|Truong Thanh Dinh
When Truong Thanh Dinh came home with a tattoo on his chest, his mother yelled at him, saying that only gangsters get tattoos on their body.
Dinh, 23, explained to his mother how much he loves her and that he got her portrait tattooed as a reminder of her motivation in everything he does.
“My mother has become much more interested in the tattoo,” Dinh told the Vietnam News Agency.
“Sometimes, she looks at it and wonders how one can make a tattoo look so real, so much like her.”
In Vietnam, tattoos used to hold largely negative connotations in society. People typically associated tattoos with gangs and criminals.
Now, things changed.
Quang Pham, a Hanoian tattoo artist, said tattoos have now become widely accepted as an art form rather than a stigma. Some tattoos are even seen to make positive changes in their wearers.
Hanoi teenager Nguyen Quang Huy has a Buddha tattoo on his shoulder.
Huy said he has had to face numerous difficulties in his life and the tattoo marked a turning point in his life.
“Since having it (the Buddha tattoo) done, I feel like I carry the symbol of good luck,” he said.
“Many of my friends get tattoos to mark an important event in their lives. Some get motivational quotes.”
In June, the first-ever Vietnam Tattoo Expo was held in Hanoi, with the participation of hundreds of tattoo artists and fans at home and abroad.
Apart from offering a playground for the tattoo community, the event helped the public to see how rich and interesting the tattoo world is.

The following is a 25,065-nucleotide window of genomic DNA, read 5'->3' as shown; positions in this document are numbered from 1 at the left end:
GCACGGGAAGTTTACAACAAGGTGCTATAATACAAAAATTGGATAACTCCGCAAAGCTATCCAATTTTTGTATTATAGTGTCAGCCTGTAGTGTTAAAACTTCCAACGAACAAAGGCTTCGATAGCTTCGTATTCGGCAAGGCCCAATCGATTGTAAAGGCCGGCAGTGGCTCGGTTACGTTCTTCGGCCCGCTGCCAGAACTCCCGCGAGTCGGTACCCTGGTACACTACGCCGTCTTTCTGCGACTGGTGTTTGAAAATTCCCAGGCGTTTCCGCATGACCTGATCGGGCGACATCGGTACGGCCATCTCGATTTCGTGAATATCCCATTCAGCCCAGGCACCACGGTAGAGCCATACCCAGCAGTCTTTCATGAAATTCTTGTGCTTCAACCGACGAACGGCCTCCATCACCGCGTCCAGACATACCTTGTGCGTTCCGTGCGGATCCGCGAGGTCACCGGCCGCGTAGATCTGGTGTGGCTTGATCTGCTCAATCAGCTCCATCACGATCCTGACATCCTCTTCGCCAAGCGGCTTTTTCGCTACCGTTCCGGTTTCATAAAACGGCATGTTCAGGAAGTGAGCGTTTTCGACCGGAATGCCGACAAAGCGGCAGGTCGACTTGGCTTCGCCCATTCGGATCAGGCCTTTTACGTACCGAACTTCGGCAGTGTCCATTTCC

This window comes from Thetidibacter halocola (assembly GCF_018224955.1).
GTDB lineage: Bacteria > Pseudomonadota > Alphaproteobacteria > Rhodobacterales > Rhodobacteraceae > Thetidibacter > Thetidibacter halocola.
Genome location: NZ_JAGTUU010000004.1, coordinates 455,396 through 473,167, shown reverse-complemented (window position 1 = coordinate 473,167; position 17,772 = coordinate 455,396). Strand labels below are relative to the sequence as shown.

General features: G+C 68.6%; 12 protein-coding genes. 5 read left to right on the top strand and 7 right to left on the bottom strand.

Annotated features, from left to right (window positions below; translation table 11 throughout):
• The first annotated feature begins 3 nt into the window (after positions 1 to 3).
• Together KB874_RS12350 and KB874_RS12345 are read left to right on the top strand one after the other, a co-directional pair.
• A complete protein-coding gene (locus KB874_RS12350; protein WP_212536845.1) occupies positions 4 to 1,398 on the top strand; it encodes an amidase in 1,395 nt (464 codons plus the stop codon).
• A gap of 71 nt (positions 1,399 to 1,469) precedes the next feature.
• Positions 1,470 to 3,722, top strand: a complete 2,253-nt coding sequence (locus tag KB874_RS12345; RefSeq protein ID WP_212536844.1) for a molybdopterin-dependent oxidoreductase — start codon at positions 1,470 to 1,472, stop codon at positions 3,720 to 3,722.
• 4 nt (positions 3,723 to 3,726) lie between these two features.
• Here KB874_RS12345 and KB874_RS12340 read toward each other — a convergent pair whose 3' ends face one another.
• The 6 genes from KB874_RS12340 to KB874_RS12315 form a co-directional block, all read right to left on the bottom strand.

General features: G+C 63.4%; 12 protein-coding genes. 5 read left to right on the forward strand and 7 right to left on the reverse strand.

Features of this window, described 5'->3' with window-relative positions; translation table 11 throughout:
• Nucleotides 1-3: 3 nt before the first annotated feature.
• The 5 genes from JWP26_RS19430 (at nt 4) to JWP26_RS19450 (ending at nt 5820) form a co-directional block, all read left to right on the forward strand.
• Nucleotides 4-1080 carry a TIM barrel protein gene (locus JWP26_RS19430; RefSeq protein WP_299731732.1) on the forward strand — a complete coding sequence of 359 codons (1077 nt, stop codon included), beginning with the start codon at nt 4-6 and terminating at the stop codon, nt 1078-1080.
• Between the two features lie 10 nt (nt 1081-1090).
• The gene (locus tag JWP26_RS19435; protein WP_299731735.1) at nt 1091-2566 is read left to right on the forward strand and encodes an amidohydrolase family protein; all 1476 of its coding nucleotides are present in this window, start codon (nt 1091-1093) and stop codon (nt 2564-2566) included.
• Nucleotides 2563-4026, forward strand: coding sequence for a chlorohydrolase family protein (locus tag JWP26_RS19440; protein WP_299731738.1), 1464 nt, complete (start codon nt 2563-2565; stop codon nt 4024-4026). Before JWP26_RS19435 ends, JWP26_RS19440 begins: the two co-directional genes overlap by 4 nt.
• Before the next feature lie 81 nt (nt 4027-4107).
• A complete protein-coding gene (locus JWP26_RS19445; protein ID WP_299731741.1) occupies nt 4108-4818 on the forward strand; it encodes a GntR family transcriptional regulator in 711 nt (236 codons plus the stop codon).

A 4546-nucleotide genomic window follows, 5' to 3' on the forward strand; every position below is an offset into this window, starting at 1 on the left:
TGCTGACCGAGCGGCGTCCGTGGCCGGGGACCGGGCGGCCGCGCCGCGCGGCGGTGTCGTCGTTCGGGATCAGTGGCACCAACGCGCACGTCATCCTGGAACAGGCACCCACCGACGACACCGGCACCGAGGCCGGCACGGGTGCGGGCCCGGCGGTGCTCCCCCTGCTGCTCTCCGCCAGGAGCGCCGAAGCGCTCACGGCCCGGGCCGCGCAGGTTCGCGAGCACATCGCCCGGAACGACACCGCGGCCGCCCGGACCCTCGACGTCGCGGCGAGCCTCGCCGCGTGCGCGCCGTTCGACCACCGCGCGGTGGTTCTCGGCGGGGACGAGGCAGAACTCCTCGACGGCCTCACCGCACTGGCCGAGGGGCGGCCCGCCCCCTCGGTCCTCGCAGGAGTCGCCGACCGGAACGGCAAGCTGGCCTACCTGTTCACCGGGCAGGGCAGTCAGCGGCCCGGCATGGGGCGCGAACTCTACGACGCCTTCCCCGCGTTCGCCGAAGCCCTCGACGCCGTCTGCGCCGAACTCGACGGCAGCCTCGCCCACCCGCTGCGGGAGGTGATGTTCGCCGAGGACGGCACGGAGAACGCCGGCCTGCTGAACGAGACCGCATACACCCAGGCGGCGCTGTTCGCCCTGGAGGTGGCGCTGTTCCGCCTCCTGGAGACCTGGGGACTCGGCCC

Vietnamese tattoo artists are proving their talent and skills, and have actively connected with international artists to advance their skills, technique, and update their style.
They are serving not only Vietnamese but also foreign clients.
Kody Batchelor is an American tourist and he wants to have a Vietnamese-style tattoo during his visit to Vietnam.
“Vietnamese artists are so talented,” Kody said.
He likes the beautiful fusion of tradition, history, and new modern forms in Vietnamese tattooing.
Emile Rousseau, a French tattoo artist, has worked in Vietnam for three and a half years. He has developed a good connection with the tattoo market in Vietnam.
“Many Vietnamese artists are very good, showing off their art ability and style,” Emile said.
The French tattooist has expressed his belief that in five years, Vietnam will be a very big country for tattoos.
Quang Pham is among numerous Vietnamese tattoo artists who feel positive about a full-time stable career in the tattoo market, where they can pursue their passion and earn money at the same time.
He remarked that tattooists in the country must always improve their techniques and skills to ensure the safety of their clients during the inking process.
Tattooists also need to have good background knowledge to introduce Vietnamese culture into their works so the tattoos can reflect Vietnamese culture.